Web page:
WASHINGTON — The U.S. Supreme Court on Monday declined to hear Fiat Chrysler’s appeal in a class action lawsuit over allegations that its Jeeps and other trucks are vulnerable to hacking, one of the first legal cases involving automotive cybersecurity risks.
The court’s action paves the way for a March trial in the litigation centering on the question of whether truck buyers can sue over hypothetical future injuries without having been actual victims of cybersecurity attacks on their vehicles. Fiat Chrysler has received widespread support from industry groups in the dispute.
Three car owners from Illinois, Michigan and Missouri in 2015 sued FCA US and Harman International Industries, a subsidiary of Samsung Electronics Co. that manufactures the Uconnect infotainment system installed in various Ram, Dodge, Jeep and Chrysler vehicles.
According to the lawsuit, cybercriminals are able to gain access to the infotainment system, allowing them to take over safety-critical functions such as acceleration, braking, steering and ignition.
The plaintiffs allege that both companies have known about the defects for years, saying cybersecurity researchers revealed the vulnerabilities as early as 2011. The issue received attention when a 2015 article by technology magazine Wired showed researchers hacking a Jeep Cherokee while it was driving.
The consumers have said that, had the defects been disclosed, they never would have purchased the vehicles in the first place or paid less for them. They also said the defects reduce their vehicles’ resale value.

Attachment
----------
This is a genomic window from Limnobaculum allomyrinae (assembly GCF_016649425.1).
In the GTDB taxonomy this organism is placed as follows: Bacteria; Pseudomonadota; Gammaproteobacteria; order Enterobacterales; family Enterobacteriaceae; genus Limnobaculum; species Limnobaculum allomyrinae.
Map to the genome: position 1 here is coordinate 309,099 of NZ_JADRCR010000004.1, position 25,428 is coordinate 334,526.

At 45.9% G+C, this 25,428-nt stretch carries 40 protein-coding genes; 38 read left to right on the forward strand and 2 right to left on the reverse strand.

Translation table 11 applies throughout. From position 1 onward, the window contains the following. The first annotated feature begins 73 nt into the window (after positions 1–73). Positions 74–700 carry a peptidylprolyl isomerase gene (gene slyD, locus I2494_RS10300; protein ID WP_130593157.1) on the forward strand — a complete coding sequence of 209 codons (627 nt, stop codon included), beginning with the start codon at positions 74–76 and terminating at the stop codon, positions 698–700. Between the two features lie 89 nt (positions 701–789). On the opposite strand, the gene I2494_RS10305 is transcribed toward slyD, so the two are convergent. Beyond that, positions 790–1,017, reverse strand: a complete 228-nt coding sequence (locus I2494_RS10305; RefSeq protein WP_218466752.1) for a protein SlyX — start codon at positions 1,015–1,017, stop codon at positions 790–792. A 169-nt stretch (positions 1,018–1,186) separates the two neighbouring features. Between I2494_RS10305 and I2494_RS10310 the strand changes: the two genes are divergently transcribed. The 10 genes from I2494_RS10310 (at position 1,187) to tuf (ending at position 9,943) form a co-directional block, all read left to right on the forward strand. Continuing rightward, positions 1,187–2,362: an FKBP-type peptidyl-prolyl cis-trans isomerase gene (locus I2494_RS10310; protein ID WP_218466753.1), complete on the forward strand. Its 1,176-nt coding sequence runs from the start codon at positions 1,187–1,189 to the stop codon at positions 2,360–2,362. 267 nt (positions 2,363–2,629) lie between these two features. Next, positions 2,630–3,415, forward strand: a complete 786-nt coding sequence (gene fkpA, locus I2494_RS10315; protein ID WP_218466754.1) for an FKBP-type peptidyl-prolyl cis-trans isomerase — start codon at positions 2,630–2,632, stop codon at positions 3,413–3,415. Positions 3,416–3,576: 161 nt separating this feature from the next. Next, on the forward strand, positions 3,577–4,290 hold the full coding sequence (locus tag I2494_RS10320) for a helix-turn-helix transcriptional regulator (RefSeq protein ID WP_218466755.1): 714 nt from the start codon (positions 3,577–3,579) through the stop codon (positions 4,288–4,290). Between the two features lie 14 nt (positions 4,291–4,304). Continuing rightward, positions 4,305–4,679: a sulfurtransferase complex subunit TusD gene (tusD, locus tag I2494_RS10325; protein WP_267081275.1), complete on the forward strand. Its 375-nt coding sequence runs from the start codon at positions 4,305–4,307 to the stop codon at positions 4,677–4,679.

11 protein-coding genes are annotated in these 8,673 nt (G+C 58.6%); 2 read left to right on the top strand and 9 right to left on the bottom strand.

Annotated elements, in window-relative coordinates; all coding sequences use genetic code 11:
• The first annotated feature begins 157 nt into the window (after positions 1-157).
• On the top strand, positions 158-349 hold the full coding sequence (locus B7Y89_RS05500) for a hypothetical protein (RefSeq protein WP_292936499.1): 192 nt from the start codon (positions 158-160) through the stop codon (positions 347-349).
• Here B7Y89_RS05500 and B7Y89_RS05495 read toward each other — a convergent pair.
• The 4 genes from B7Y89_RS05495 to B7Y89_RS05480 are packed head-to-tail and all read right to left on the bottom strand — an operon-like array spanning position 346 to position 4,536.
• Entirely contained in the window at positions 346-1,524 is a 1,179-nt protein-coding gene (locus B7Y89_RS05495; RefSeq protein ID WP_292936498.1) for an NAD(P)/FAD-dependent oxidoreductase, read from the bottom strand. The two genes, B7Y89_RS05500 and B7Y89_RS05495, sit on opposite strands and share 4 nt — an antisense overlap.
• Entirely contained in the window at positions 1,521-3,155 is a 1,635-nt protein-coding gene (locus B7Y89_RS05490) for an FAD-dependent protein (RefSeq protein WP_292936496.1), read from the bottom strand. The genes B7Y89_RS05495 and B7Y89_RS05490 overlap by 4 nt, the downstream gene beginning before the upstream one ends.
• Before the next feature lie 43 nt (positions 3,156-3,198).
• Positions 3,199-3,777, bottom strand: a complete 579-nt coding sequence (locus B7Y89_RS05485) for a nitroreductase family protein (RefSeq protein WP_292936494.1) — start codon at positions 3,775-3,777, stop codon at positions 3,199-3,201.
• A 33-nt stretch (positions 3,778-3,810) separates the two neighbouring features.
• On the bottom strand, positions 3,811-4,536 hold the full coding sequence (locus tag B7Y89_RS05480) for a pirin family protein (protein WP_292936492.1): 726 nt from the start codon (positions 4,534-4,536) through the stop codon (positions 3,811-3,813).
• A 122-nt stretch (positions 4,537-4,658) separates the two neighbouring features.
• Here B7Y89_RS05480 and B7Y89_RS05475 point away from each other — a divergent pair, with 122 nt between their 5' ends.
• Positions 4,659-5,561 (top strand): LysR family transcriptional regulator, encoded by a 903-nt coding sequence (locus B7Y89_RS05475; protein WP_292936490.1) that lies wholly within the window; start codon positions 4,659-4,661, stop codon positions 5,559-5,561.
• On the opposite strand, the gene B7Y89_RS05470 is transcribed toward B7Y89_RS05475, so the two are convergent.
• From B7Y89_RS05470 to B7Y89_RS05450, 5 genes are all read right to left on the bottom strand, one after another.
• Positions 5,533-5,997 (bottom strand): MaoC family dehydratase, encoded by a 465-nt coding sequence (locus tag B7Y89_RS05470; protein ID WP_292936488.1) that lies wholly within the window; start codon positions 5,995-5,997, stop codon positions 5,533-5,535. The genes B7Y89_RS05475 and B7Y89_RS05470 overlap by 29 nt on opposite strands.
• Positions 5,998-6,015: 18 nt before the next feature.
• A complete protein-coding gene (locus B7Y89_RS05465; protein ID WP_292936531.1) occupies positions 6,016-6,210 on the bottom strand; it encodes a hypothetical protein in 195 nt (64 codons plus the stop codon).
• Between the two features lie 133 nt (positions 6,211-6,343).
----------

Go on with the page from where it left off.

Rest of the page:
FCA and Harman have denied the allegations, calling the lawsuit meritless and saying the plaintiffs lack the necessary legal standing to bring the case.
FCA in a statement on Monday said it looked forward to presenting its case at trial.
“None of the more than 200,000 class members in this lawsuit have ever had their vehicles hacked, and the federal safety regulators at NHTSA have determined that FCA US has fully corrected the issues raised by the plaintiffs,” the company said.
The vulnerabilities were fixed in a 2015 recall, when FCA issued free software updates for the roughly 1.4 million affected trucks. NHTSA determined the issue to have been fully addressed.
But U.S. District Judge Michael Reagan in East St. Louis, Ill., who oversees the litigation, in August 2017 denied the companies’ request to dismiss the lawsuits.
Instead, Reagan certified classes of consumers for claims of fraudulent concealment, unjust enrichment and violation of various state and federal consumer protection laws and scheduled a jury trial for March 2019.